As far as safety, in the opinion of most, the boat and the sailor are more critical than the size of the boat. That being said, larger boats have an easier motion and will tolerate stronger winds and higher waves more easily.

Next it comes down to your personal tolerance for small spaces. I have met two couples living on a 27' sailboat that were happy with the space and one couple that thought 41' was too small. Anything much under 30' it gets a little more difficult to store enough food, water, tools, etc for weeks. Not impossible but more difficult.

If you're going 30' probably need a bare minimum of 20 HP. A little more would be better. Inboard diesel is the preferred option.
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Old 01-04-2013, 03:36   #30
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Quote:
Originally Posted by cheoah View Post
A started out with a 19' trailerable. Started poking out inlets more and realized it was not the right boat for how I was using it. That size is certainly doable, but not everyone is up to the challenge of weeks aboard a small vessel. That's for you to figure out I guess.

I think the size you are looking at would work fine, but my second boat was a 30' Cape Dory, and it was a great coastal cruiser that is comfortable for a couple of people for a few weeks, and easy to singlehand. I don't think the cost of ownership is that much more for a 30 footer, but it can have some features not found on a 25 footer sometimes. Somewhere in that range from 27-32' is what I consider to be a good size, with standing head room, functional space, and all the things I would want to have in a second home/seagoing vessel.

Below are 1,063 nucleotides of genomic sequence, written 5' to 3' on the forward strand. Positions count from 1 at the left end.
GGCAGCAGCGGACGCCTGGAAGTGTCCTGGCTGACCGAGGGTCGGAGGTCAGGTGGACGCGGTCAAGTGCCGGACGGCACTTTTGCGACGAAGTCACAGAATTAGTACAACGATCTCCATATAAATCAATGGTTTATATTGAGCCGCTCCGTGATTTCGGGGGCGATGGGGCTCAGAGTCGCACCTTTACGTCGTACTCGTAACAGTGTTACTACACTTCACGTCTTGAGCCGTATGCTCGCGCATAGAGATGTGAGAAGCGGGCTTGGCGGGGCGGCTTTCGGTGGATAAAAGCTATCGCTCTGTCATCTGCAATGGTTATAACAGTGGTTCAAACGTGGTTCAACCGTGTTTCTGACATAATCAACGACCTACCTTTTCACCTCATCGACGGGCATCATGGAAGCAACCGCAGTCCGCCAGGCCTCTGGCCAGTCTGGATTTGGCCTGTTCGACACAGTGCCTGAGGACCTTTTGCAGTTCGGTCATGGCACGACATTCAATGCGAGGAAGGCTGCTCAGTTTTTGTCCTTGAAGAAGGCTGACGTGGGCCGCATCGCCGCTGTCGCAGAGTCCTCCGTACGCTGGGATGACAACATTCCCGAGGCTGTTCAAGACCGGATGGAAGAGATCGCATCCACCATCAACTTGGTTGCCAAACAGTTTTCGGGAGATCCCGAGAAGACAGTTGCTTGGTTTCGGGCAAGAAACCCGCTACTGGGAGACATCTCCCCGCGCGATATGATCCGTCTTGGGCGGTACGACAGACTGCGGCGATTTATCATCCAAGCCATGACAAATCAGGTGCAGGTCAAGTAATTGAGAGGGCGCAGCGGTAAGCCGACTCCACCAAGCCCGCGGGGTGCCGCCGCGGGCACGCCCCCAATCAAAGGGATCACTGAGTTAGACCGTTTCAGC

I'd pick a range and get the best boat in the range. Make a list of things that are important to you, set your budget, and look at lots of boats.

Things on my list might be:

rigged for singlehanding
Propane range
Big ice box/no refer
shoal draft
good shade options
good resale
and you get the idea

Good luck. Our market here in the US is full of boats at a relative bargain the that size range right now. There is no right size boat. There is all the stuff you want in a boat, and getting the best one that fits your budget, your cruising goals/location, and your ability to operate and maintain. Here's where I make lists and charts, with different color highlighters, etc and just try to be realistic about how you're going to use it.
Thanks. You have been very helpful.